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City Lit stories - Judith Pearson

1 April 2019
Posted in: Stories

Photo by Green Chameleon on Unsplash

Ways into writing - queuing at City Lit by Judith Pearson

I started my first course at City Lit in September 1983.  In those days there no on-line prospectuses, applications or enrolments - you turned up in person on specific dates. That’s because there was no such things as the internet.

All my friends who knew about City Lit told me if I wanted to do a creative writing course I’d have to get there very early or I’d stand no chance.  And when they said early, they meant early – more like the middle of the night to me.

I arrived at Stukely (or was it Macklin) Street around 6am.  I thought I’d be first in the queue (enrolment didn’t open until 9am).  Wrong.  My jaw dropped as I saw hundreds of people, some obviously had been there all night judging by the sleeping bags.  I couldn’t believe it.  So I joined the queue and waited.

It was a jolly place to queue, all the people were chatty, discussing the courses they had done and their hopes.  I heard about so many unusual courses along with the usual line up – typing, book-keeping, shorthand and GCEs - there was trumpet playing, acting, clowning, sign language – the list was endless.

The hours passed by but the queue kept growing.  When 9am arrived the lucky people at the front started to filter in through the doors. Finally at nearly noon, it was my turn; my heart was pounding as I approached the desk.  Fingers xd.  “Ways Into Writing” I said.  He looked it up, manually, of course, no linked pcs in those days – floppy discs. He looked up at me – only two places left.  Then he asked for my hand and proceeded to stamp a number on the back of it.  He told me to return at 6pm on the dot or my place would be gone!  There would be no queuing, I’d just enrol and pay.

I returned on the dot of 6pm.  I was directed to a desk where I filled in the forms with a pen by hand! Then went to the cashiers office and paid.  I was thrilled and nervous.  The class was to be held on Saturday mornings starting in two weeks.

As the first Saturday approached I began to get nervous.  What if I didn’t like it?  What if I was no good?  What if everybody was better then me?  May be I was deluded about my writing?  Perhaps I shouldn’t bother turning up.  It wouldn’t matter, as there was a waiting list for the course.

Despite my anxieties I made it to the class.  There were probably 20 students, waiting expectantly.  As 10am approached the door open and in strolled our tutor, Mark Williams.  He introduced himself, told us he had done a creative writing degree course in Wales and wrote poetry. Then it was over to us –  introduce yourself and tell us why you’re here.  Some of the students were eloquent and confident whereas I’m a bit shy and retiring and as my turn approached, I felt dizzy.  I mumbled into my chest not daring to make eye contact with anyone.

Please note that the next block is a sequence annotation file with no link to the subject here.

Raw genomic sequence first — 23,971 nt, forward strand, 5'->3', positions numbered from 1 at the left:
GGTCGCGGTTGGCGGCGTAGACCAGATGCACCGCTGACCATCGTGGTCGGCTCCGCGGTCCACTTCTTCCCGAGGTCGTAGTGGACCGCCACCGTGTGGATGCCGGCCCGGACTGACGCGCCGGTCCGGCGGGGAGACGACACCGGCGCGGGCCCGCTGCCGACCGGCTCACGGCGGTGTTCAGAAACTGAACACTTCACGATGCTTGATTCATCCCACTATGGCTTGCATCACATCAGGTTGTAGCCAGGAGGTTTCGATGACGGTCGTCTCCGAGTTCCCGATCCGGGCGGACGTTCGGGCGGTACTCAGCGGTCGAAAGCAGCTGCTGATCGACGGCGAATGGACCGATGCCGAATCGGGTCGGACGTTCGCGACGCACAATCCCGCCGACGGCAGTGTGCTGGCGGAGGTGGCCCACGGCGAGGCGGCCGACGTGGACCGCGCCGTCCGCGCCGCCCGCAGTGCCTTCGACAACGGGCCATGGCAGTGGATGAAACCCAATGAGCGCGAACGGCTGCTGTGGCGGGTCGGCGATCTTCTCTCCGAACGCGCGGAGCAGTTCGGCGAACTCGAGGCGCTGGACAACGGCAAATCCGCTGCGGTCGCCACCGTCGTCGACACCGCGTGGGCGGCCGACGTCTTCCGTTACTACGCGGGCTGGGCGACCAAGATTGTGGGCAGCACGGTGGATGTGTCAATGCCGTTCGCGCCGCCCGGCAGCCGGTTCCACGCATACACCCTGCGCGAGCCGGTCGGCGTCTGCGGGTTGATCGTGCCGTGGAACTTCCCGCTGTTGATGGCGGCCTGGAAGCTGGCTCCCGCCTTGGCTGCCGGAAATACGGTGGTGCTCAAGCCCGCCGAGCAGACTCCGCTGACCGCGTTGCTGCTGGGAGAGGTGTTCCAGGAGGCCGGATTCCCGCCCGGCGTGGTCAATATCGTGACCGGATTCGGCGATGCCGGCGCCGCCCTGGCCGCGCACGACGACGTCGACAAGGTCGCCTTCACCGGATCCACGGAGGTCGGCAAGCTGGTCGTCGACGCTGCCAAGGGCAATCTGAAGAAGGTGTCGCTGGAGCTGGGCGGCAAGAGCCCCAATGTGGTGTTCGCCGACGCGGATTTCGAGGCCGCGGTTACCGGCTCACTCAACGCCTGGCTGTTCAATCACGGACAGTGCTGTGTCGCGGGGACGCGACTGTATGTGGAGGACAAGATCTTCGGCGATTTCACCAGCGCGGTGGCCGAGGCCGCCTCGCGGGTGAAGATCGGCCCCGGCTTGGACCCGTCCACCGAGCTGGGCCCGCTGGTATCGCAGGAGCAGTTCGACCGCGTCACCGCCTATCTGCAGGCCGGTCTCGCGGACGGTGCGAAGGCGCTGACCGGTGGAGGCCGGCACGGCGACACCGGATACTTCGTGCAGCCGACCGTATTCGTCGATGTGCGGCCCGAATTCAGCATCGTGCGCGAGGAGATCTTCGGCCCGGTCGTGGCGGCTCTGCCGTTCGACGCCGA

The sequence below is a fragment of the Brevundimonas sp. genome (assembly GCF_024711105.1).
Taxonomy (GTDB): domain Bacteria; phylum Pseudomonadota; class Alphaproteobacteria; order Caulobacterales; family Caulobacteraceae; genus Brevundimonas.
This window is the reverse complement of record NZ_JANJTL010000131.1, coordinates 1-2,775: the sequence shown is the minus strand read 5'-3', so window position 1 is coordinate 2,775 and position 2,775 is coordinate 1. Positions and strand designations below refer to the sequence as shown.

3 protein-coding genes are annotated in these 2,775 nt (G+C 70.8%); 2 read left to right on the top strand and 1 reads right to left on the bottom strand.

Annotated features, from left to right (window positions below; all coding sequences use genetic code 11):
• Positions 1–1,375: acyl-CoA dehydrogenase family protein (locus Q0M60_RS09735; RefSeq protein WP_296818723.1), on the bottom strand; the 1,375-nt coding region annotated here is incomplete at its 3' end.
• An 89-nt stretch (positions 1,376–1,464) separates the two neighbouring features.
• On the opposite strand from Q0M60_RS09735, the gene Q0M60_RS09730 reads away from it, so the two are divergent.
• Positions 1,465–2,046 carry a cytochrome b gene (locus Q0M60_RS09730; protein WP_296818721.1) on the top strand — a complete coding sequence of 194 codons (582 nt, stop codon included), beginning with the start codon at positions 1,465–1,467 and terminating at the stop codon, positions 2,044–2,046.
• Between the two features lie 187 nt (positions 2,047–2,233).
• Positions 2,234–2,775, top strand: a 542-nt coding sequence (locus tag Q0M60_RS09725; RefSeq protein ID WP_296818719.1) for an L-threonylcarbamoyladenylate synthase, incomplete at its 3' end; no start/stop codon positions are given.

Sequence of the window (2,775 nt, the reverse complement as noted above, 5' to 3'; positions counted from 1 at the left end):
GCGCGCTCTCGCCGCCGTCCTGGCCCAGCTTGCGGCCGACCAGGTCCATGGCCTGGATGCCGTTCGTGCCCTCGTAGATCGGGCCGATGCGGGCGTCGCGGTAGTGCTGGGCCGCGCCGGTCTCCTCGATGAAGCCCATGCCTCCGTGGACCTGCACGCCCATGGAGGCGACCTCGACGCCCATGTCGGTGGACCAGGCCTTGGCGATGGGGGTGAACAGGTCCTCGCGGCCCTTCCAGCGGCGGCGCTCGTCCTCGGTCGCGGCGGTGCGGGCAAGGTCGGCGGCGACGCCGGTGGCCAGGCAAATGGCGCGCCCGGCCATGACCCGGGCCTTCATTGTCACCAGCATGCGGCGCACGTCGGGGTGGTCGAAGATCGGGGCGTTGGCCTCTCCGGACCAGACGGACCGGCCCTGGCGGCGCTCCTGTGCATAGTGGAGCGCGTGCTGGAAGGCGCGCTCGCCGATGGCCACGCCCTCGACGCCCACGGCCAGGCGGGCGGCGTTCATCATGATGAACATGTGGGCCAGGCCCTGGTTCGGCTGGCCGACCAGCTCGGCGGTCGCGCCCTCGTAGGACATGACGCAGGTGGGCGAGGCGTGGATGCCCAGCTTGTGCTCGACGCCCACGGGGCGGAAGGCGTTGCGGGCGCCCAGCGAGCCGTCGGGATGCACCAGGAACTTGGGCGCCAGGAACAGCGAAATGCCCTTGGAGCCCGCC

The next phase involved Mark asking us to randomly shout out a noun. He wrote the words on the blackboard.  They included: A colour, Animal, Furniture, Food
Then came the hard part, we were to write down which noun best described ourselves and why.  Not easy.

Part 2 involved everyone reading out their list.  Some were really clever, like the guy who said “armchair” because he’s easy and comfortable.  Mine, I thought, were predictable: colour – rust because I have auburn hair. Animal – fox because it’s a similar colour to my hair. Furniture – a hat stand because I’m thin and angular.  Food – stumped. Lamb chop, not because it best described me but because I couldn’t think of anything else.

Part 3, at the end of the class, was to go home and write a short story using all our own words.  We were to hand them at the next class, then they’d be marked and ready to collect from The City Lit reception on the following Wednesday.

I wrote my story (I’ve still got it). Handing it in was excruciating. Waiting for Wednesday felt like a lifetime.  I rushed off from work during my lunch hour to collect it.  It was in an envelope.  Sealed.  I got the tube back to work but didn’t open it.  I was too scared.  What if it said… Maybe it was so awful he didn’t even mark it.

I got off the tube and walked to the office, envelope in hand, via the long route, through a small park.  After a few steps I stopped.  I undid the envelope and began to pull out the contents.  There was something stapled to the top left hand corner - a small square of paper with neat handwriting on it.  I pushed it back quickly and carried on walking but it was too late.  I stopped again and pulled it out.

The first line said: Judith (double underlined). ''In the three years that I’ve been taking the Ways Into Writing class I rate your story as…''. Back in the envelope.  I could guess what came next… the worst story, a load of rubbish, awful.  Intrigue got the better of me.  I took it out again. “In the three years that I’ve been taking the Ways Into Writing class I rate your story as one of the best pieces I have been given.” It must be someone else’s – can’t be me.  But it does say Judith (double underlined).  I read on: “You write with a spare but very effective style and your control of narrative pace is good”.  

It went on to say the ending wasn’t great but we could discuss.  Thrilled wasn’t the word.  I couldn’t believe it.  I skipped back to work, looking forward to the following week. I’ve been writing ever since, done lots of writing courses at The City Lit and other places but never summoned up the courage to submit any for publication but who knows?  Maybe…  

As a mature student I have completed a degree, a Birkbeck Creative Writing Diploma and hundreds of writing and drama courses. I went on to become an FE marketing consultant for Lewisham, City & Islington, Northampton & South Devon colleges. A big thank you City Lit and Mark Williams.

Judith Pearson